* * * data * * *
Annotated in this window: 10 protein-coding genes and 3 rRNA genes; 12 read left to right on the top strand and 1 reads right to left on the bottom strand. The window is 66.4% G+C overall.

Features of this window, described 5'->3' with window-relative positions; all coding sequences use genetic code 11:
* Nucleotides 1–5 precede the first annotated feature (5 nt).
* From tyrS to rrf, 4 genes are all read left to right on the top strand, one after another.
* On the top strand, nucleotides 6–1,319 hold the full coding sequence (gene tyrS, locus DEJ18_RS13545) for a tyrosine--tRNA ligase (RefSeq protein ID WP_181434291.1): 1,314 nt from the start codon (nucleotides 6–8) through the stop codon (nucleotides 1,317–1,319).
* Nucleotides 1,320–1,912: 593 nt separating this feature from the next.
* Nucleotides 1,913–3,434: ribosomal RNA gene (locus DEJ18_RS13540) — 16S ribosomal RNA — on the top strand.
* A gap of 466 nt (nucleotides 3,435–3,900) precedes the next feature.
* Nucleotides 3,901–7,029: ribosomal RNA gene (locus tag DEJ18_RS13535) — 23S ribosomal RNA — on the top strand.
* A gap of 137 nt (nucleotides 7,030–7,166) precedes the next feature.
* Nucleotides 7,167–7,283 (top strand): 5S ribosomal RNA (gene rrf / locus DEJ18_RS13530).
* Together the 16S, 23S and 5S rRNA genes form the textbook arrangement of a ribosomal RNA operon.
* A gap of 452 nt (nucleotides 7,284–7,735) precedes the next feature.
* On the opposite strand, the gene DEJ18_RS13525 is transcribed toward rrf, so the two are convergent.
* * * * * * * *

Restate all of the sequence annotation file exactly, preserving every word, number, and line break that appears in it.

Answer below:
Annotated in this window: 10 protein-coding genes and 3 rRNA genes; 12 read left to right on the top strand and 1 reads right to left on the bottom strand. The window is 66.4% G+C overall.

Features of this window, described 5'->3' with window-relative positions; all coding sequences use genetic code 11:
* Nucleotides 1–5 precede the first annotated feature (5 nt).
* From tyrS to rrf, 4 genes are all read left to right on the top strand, one after another.
* On the top strand, nucleotides 6–1,319 hold the full coding sequence (gene tyrS, locus DEJ18_RS13545) for a tyrosine--tRNA ligase (RefSeq protein ID WP_181434291.1): 1,314 nt from the start codon (nucleotides 6–8) through the stop codon (nucleotides 1,317–1,319).
* Nucleotides 1,320–1,912: 593 nt separating this feature from the next.
* Nucleotides 1,913–3,434: ribosomal RNA gene (locus DEJ18_RS13540) — 16S ribosomal RNA — on the top strand.
* A gap of 466 nt (nucleotides 3,435–3,900) precedes the next feature.
* Nucleotides 3,901–7,029: ribosomal RNA gene (locus tag DEJ18_RS13535) — 23S ribosomal RNA — on the top strand.
* A gap of 137 nt (nucleotides 7,030–7,166) precedes the next feature.
* Nucleotides 7,167–7,283 (top strand): 5S ribosomal RNA (gene rrf / locus DEJ18_RS13530).
* Together the 16S, 23S and 5S rRNA genes form the textbook arrangement of a ribosomal RNA operon.
* A gap of 452 nt (nucleotides 7,284–7,735) precedes the next feature.
* On the opposite strand, the gene DEJ18_RS13525 is transcribed toward rrf, so the two are convergent.